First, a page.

After all, the relevant public and its understanding depends on the goods or services at issue. It is thus possible that a professional public will consider signs conceptually different, but the general public will consider them similar [see e.g. T-256/04, par. 58-59]. What is more, the same sign can have conceptually different meanings depending on context: for instance, BLUE will have a very different meaning in the context of relationship counselling than it has in the context of baby clothes. To paraphrase the linguist and anthropologist Gregory Bateson: words without context have no meaning at all [Mind and Nature (1979), p. 15].
Conceptual dissimilarity or counteraction?
Second, one wonders when (i) signs are conceptually dissimilar; when (ii) no conceptual comparison is possible; and (iii) when there is a case of counteraction. As for the distance between (i) and (ii), the EUIPO's Trade Mark Guidelines provide little clarity and point out diverging GC case law. As for the distance between (iii) and the other two categories, some guidance from the CJEU would have been helpful.
In this case, the CJEU accepted that LABELL has no meaning and BLACK LABEL BY EQUIVALENZA (partially?) has meaning insofar as "Black" and "By Equivalenza" are concerned. Why then is this not a case where it is not possible to make a conceptual comparison [as per T-309/13, par. 63-64] or that the signs are "not conceptually similar" [as per EUIPO's Guidelines]? And if both signs have some meaning, where de we draw the line between "mere" conceptual difference and counteraction? We are unfortunately rather in the dark about the answers to the questions which are quite important in practice.
The perils of emphasizing conceptual (dis)similarity to strongly
Third, the CJEU could have offered a more elaborate explanation of "exceptional". When the GC allowed Lionel Messi to register his MESSI trade mark in spite of an older mark MASSI [here], one could sympathize with the outcome in light of the fact that Messi is a very well known soccer player so that his name immediately invokes the image of the individual.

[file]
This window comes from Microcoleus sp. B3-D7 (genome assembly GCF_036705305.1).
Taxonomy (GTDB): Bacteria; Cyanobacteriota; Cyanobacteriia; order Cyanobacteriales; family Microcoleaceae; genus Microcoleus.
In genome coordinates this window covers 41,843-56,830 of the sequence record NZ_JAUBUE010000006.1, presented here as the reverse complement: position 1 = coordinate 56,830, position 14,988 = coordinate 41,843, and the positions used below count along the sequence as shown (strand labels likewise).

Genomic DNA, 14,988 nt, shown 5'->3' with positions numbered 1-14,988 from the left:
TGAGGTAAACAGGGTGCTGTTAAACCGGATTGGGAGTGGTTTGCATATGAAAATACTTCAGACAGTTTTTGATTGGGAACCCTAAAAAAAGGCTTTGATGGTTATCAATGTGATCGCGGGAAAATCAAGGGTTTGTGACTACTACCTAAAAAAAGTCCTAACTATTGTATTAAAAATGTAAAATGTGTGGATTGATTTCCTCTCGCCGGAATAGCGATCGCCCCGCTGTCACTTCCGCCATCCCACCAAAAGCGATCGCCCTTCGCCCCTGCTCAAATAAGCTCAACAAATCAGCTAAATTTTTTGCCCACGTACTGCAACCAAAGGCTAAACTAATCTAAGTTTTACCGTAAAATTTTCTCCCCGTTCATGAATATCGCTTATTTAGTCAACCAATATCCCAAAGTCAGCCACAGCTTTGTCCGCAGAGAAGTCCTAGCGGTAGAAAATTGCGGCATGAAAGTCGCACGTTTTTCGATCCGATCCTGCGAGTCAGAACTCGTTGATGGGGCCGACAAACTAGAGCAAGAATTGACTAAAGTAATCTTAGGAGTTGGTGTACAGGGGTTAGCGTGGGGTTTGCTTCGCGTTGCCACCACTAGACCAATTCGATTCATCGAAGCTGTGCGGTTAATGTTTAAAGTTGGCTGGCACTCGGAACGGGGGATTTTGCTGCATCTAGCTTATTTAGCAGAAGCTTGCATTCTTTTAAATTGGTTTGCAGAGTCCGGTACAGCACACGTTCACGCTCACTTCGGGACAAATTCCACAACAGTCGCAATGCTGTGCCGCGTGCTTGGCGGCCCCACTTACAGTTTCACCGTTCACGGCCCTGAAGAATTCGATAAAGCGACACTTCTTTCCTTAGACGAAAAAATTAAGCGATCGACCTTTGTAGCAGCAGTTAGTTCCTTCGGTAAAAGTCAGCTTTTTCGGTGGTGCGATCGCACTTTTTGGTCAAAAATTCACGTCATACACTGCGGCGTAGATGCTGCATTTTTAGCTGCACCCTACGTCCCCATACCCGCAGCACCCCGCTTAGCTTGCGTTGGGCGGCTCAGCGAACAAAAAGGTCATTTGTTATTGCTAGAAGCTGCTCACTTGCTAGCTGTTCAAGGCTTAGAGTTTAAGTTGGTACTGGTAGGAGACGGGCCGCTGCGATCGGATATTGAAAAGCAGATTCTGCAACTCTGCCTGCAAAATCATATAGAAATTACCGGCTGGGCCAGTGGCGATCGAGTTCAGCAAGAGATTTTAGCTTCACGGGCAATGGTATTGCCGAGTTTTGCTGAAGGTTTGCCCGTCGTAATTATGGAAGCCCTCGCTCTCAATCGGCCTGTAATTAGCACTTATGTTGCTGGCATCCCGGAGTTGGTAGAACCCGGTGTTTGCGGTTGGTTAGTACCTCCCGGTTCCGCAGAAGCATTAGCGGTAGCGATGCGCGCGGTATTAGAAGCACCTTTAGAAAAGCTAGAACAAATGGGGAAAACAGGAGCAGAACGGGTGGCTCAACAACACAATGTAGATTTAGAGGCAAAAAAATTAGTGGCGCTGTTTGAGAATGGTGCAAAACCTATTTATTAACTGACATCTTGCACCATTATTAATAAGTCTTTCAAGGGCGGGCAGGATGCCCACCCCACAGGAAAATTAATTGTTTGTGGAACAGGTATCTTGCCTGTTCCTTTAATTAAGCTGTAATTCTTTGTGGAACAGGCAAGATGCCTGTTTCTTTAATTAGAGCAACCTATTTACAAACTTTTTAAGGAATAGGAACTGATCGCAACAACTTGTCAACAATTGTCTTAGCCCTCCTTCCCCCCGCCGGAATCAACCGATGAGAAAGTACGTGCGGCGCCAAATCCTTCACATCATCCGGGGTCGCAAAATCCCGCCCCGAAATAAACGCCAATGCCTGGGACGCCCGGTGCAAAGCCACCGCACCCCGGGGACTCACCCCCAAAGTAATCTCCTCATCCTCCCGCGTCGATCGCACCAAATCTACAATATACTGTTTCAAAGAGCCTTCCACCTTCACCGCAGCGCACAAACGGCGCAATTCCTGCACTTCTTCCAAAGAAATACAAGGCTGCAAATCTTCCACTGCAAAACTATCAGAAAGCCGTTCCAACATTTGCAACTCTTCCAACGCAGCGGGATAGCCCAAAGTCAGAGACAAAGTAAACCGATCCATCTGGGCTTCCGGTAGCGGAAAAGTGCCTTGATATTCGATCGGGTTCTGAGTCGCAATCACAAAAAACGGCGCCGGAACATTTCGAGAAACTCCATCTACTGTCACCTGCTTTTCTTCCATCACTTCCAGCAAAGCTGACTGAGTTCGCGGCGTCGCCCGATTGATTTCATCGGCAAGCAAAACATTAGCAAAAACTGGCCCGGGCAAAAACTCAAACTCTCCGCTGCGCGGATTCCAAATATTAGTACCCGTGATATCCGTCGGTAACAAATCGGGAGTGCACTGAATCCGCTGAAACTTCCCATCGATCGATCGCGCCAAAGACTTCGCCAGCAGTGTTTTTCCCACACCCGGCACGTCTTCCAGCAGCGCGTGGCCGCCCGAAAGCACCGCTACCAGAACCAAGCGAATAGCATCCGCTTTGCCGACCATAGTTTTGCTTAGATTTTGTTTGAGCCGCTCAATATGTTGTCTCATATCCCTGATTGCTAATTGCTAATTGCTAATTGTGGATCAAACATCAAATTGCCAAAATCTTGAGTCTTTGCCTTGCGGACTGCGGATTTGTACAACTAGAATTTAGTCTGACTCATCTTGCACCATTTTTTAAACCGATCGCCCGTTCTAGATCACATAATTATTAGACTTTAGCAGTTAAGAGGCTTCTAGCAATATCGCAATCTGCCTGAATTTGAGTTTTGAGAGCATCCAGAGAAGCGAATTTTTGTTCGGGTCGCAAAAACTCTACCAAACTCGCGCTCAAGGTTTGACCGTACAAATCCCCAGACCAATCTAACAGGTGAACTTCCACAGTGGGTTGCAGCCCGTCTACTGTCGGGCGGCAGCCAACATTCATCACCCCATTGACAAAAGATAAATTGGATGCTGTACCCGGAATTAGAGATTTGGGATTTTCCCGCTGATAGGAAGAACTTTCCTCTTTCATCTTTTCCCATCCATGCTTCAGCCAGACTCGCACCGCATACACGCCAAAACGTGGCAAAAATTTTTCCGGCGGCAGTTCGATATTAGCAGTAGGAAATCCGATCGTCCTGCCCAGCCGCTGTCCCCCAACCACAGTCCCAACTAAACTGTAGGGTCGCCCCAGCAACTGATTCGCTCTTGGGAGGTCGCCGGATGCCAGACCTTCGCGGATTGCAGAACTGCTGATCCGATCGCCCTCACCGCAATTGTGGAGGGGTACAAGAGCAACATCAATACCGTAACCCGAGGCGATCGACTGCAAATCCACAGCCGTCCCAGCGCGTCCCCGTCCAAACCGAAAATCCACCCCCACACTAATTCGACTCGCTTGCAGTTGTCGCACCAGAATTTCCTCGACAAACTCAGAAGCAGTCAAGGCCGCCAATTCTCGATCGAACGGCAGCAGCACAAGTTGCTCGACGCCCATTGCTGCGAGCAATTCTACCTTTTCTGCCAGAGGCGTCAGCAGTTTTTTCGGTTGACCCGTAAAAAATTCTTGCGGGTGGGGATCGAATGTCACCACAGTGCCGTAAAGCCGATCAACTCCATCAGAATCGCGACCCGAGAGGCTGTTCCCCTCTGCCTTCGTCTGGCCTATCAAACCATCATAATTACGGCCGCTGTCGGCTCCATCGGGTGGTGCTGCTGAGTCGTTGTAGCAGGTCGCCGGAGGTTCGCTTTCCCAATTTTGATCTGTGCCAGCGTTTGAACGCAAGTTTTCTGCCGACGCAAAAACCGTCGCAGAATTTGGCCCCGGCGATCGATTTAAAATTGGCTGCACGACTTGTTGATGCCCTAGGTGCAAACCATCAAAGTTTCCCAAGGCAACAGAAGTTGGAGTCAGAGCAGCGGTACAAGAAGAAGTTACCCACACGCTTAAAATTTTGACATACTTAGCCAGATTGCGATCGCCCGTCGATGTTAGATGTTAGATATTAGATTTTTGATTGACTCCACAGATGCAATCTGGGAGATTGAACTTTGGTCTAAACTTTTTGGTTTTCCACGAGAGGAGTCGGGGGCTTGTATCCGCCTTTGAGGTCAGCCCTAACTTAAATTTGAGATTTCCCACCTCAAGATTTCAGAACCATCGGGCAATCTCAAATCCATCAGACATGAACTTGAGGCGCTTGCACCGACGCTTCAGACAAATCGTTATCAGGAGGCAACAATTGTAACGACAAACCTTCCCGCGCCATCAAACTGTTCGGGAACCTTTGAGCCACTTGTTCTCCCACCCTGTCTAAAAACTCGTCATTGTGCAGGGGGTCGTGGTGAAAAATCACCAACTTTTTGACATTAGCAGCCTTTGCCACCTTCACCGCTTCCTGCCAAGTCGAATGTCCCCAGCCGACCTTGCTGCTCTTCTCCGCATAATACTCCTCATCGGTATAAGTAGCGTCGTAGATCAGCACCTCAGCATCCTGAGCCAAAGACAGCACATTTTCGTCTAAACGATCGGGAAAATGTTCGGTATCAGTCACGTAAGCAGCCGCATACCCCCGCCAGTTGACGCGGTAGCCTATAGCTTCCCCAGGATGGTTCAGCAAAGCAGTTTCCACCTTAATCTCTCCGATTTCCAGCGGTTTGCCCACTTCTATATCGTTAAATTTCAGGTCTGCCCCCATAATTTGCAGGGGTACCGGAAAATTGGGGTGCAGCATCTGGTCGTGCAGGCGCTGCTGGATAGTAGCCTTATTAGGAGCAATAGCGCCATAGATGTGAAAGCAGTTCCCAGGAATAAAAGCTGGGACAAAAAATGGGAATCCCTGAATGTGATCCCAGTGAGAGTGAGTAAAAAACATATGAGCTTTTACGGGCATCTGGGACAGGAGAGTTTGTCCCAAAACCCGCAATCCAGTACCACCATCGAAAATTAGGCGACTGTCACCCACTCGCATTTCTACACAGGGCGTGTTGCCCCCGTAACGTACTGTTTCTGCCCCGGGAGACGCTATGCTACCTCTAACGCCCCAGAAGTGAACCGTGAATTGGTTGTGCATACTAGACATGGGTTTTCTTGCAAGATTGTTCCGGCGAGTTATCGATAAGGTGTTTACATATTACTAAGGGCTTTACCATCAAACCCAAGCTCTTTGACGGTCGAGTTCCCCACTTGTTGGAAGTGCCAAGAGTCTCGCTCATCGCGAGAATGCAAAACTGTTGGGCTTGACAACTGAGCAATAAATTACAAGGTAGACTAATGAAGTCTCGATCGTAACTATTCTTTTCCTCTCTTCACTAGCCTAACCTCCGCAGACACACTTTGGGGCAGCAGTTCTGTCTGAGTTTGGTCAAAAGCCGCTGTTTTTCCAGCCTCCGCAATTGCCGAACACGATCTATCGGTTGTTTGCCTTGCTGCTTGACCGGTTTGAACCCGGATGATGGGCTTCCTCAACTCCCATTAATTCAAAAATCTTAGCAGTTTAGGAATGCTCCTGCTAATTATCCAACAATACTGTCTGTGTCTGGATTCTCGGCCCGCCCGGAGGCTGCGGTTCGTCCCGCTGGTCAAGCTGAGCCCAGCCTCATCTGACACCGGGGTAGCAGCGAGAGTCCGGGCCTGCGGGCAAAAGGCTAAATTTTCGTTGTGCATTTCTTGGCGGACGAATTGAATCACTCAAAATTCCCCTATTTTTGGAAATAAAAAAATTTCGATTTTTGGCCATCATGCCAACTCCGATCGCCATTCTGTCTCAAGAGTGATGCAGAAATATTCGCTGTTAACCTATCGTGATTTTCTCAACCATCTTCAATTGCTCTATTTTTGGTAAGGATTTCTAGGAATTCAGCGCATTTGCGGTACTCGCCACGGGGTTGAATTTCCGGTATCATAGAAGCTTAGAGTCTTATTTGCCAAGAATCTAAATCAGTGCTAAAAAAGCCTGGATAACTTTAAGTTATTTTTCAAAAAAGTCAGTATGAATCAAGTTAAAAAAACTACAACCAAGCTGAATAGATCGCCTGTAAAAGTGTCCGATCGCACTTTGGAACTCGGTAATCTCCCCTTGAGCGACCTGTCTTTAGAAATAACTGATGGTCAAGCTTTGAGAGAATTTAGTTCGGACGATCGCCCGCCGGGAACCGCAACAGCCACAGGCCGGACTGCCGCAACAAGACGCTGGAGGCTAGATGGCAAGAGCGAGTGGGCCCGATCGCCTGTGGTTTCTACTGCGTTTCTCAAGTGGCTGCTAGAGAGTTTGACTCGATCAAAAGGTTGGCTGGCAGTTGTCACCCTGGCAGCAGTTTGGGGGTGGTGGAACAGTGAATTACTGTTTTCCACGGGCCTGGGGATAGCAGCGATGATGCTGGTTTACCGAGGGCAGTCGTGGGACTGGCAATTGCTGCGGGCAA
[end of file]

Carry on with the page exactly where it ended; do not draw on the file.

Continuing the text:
In this Kat's view, a limitation of the counteraction doctrine to these kinds of cases, where one of the signs refers to iconic persons or concepts, would have made sense. After all, if the sign refers to a concept or person that is universally known, arguably that conceptual link may "trump" other similarities. Even if this creates problems of its own – e.g. it may lead to the counterintuitive result that well-known names end up getting less protection, as happened in C-361/04 Picasso v. Picaro – it would be a reasonable starting point. In all other cases, there is no harm in simply finding conceptual dissimilarity and then applying the global assessment of the likelihood of confusion.
More generally, it must be avoided that conceptual (dis)similarity effectively becomes the most relevant part of the likelihood of confusion test. There is case law in the Netherlands applying something of a "reverse" doctrine of counteraction, whereby mere conceptual similarity was enough for an opposition to succeed: for instance, the Hague Court of Appeal upheld a decision in which EAU CROCO was held confusingly similar to Lacoste's figurative mark of a crocodile because both evoked the concept of a crocodile [here].
Such an approach seems contrary to the idea that trade mark law, as copyright law, does not afford protection to abstract ideas but rather to specific signs. A strong emphasis on conceptual (dis)similarity effectively shifts the determination of the scope of protection to a comparison of abstract concepts, which trade mark law is supposed to leave open. If it happens "defensively", as in PICASSO/PICARO, it may result in the trade mark holder not receiving fair protection against similar signs; if it happens "offensively", as in LACOSTE/EAU CROCO, it may allow the trade mark holder to put undue claims on the public domain. It is therefore hoped that the CJEU's restriction of the counteraction doctrine to exceptional cases will be read as a call for caution.
CJEU rules on counteraction by conceptual differences in trade mark law, but leaves much to be resolved Reviewed by Léon Dijkman on Tuesday, March 17, 2020 Rating: